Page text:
By SUSAN JACKSON
Rondi Charleston is an expert at switching gears. At Juilliard she spent two years in the Drama Division (Group 9) before reaudtioning and enrolling in Vocal Arts, where she received her bachelor’s and master’s degrees in 1982 and 1983, respectively. After working as an opera singer for a few years, she decided to change course again and focus on jazz, but along the way she ended up becoming an award-winning television writer and producer. Journal editor-in-chief Susan Jackson squeezed in a phone interview with her during the week that her fifth solo CD, Signs of Life (Motema), was hitting the jazz radio charts and No Place on Earth, a documentary for which she performed on the soundtrack, was opening nationwide. Charleston talked about the artistic environment in which she grew up, with her father, a jazz-loving English professor who taught his kids to be passionate about language; her mother, a singer and teacher who specialized in contemporary music; her brother, Erik Charleston (M.S. ’85, percussionist); and later her stepfather, the esteemed 20th-century composer Ralph Shapey. She also talked about how her circuitous route to acclaim had ended up making a lot of sense.
Why did you make the switch at Juilliard from Drama to Vocal Arts?
I was in the Drama Division for two years, under Alan Schneider. I learned how to create an emotional connection to language, how to do Ibsen and Chekov, and how to become a storyteller, all of which has served me incredibly well. In Vocal Arts, I learned how to use the body, the breath, how to create resonance, and all sorts of essential technical things I still use today. So I have this very rich background. Juilliard has helped to create who I am today—I’m inventing new ways to use all these things I learned.
How did your move to journalism come about?
I sang professionally for a few years [after Juilliard] in bread-and-butter opera roles, but I was feeling a little hemmed in by the repertoire. I’d always wanted to be Aida, but I’m petite, and that wasn’t going to happen; it was clear that I was always going to be the maid, not the countess. I realized I needed to broaden my horizons artistically. I adored Charles Kuralt, and I started investigating the possibility of becoming a cultural reporter. I went to N.Y.U.’s journalism school, and while I was there, I won an award for a story unrelated to the arts, about Metro-North covering up the cause of a train crash. On the basis of that, Diane Sawyer hired me to work for her at ABC, and over the next few years we won an Emmy and a Peabody.
And then you went back to singing?
While I was working for Diane, I’d study jazz during my lunch breaks, and at night I started singing in small clubs in the Village. One night, Diane came to hear me and she said, ‘You know Rondi, I love working with you, but you’re really good at this.’ And that kind of gave me a green light to pursue singing.
Do you ever have regrets about your excursion into journalism?
I don’t. My worldview broadened considerably, and that has led me to writing some pretty interesting songs I might not have had I not had this experience of covering world events. I learned how to write and stick to a story line and not get distracted by unnecessary details. And journalism also made me a more well-rounded performer. Sometimes at Juilliard, your focus can get so narrow that you lose the big picture of why we need music in this world and that the point of making music is to create harmony between different cultures and religions and warring factions. The thing that holds music and journalism together for me is the constant search for the truth of things. I’m sort of like an archaeologist—no matter what the subject, whether it’s something being covered up in an investigative story or some secret meaning hidden in a song, I believe that if you dig deep and ask enough questions, you’ll discover one little kernel of truth. And that’s what excites me, sharing the excavation process with my listeners.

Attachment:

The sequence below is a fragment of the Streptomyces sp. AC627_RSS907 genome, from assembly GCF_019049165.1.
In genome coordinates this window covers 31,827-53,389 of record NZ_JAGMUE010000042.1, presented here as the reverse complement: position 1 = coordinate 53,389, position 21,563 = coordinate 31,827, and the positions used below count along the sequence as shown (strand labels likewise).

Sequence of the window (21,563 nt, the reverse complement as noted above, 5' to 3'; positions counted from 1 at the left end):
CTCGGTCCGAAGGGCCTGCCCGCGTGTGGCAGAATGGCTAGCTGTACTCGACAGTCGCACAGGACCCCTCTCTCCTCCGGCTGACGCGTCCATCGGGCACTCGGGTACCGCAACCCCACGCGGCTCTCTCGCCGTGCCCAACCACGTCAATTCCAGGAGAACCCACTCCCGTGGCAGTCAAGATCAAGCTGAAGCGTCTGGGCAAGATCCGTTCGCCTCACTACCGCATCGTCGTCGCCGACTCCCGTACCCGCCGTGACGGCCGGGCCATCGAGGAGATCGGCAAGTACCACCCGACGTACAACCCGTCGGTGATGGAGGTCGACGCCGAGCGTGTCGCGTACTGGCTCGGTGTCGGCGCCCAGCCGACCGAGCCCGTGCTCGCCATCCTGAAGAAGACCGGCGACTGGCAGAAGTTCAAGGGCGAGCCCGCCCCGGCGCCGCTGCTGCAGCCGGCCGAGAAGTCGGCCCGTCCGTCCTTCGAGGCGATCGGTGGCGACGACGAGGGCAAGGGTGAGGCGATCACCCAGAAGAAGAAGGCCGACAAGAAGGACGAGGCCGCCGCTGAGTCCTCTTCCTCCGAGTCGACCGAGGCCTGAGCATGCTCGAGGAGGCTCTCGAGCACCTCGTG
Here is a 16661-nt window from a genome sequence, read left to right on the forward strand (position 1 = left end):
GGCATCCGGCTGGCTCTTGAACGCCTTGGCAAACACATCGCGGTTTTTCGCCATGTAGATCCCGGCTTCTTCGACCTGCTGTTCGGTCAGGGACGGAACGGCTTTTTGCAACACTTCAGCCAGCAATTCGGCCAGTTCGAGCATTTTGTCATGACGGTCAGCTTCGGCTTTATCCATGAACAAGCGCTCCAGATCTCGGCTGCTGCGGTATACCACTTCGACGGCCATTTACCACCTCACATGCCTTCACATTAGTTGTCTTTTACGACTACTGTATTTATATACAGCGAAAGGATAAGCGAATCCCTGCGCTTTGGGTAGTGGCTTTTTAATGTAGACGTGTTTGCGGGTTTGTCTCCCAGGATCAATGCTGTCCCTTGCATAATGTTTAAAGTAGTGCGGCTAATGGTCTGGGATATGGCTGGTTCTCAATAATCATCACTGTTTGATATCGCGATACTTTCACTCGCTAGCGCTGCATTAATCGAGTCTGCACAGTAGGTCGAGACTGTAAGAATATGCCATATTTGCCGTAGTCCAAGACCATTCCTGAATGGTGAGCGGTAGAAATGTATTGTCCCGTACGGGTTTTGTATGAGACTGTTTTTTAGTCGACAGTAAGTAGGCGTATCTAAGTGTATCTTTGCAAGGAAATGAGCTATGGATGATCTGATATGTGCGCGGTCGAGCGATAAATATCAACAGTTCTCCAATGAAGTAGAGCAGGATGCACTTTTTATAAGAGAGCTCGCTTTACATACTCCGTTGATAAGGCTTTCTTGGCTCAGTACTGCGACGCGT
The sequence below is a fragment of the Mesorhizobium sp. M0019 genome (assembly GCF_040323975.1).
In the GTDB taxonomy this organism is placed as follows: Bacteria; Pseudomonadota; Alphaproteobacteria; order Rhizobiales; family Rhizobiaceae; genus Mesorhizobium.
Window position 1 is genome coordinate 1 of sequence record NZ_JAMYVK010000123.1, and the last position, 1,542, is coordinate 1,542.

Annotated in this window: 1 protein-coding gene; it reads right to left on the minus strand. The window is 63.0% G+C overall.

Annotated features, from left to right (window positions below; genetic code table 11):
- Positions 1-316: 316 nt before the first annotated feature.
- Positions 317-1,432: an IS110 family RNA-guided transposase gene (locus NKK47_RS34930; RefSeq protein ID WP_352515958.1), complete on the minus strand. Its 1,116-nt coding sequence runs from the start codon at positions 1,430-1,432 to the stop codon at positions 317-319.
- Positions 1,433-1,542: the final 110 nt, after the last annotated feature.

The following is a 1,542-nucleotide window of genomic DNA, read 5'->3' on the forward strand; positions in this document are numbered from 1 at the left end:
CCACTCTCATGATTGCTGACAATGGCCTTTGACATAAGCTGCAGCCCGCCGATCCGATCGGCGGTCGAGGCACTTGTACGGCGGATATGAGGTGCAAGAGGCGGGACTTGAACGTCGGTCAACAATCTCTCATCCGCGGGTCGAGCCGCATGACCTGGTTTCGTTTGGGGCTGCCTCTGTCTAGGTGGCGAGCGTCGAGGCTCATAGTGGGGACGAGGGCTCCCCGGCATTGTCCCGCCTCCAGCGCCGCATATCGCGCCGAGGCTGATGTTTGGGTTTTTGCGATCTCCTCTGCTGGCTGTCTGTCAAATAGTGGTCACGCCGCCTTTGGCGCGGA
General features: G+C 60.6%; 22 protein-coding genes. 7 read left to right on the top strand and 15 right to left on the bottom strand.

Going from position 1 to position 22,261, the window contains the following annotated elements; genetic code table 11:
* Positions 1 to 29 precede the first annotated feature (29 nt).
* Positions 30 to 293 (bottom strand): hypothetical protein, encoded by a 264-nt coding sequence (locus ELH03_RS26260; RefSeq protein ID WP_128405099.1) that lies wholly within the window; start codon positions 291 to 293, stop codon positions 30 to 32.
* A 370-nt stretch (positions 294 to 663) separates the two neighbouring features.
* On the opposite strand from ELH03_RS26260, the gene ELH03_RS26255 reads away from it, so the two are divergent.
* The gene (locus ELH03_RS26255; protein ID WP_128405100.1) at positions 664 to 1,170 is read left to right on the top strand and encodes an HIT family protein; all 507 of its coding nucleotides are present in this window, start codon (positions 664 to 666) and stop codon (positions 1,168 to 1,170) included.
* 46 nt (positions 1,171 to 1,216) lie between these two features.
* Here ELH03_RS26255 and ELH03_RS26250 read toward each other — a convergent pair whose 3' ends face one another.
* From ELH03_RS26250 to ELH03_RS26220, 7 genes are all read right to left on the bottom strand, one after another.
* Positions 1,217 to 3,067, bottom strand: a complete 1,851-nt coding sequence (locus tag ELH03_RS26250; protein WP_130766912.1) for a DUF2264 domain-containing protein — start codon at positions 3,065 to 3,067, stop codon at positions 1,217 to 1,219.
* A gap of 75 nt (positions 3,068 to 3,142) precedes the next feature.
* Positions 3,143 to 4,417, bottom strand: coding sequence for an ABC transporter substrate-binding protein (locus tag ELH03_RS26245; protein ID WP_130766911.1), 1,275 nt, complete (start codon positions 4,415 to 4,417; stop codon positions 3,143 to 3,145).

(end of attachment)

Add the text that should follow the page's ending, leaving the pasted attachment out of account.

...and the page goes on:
Do you think Juilliard has changed much since you were here?
If there had been a Jazz department when I was at Juilliard, I would’ve been in heaven! And the Vocal Arts department is more vibrant today than ever. I saw the production of Così fan tutte that Juilliard did with the Met last fall, and I was blown away by how these artists are synthesizing text and music—that’s what it’s all about. I think the level of training has really evolved and kept up with the times so that what you’re seeing now are singers who can not only act in a natural and believable way but are also truly invested in the text, not just the music.
Do you have any words of wisdom for today’s students?
Think in terms of creating your own career. Think like an entrepreneur—you can’t sit around waiting for the phone to ring. You’ve got to think in terms of collaboration and creating opportunities.
Do you think being an entrepreneur and an artist are compatible?
When I say entrepreneur, I really mean in terms of thinking—you have to be constantly thinking of new ways to expand artistic horizons in terms of collaborating with other artists, creating projects that are fresh and relevant, daring to draw outside the lines, and daring to think outside the box. When I was singing opera, all I could do was audition for certain roles, and I didn’t have much freedom to express myself artistically. So I had to find a way to make that happen. You have to take charge of your own career, not wait for other people to do it for you. Keep your curiosity alive and experience life—and don’t be afraid to ask questions!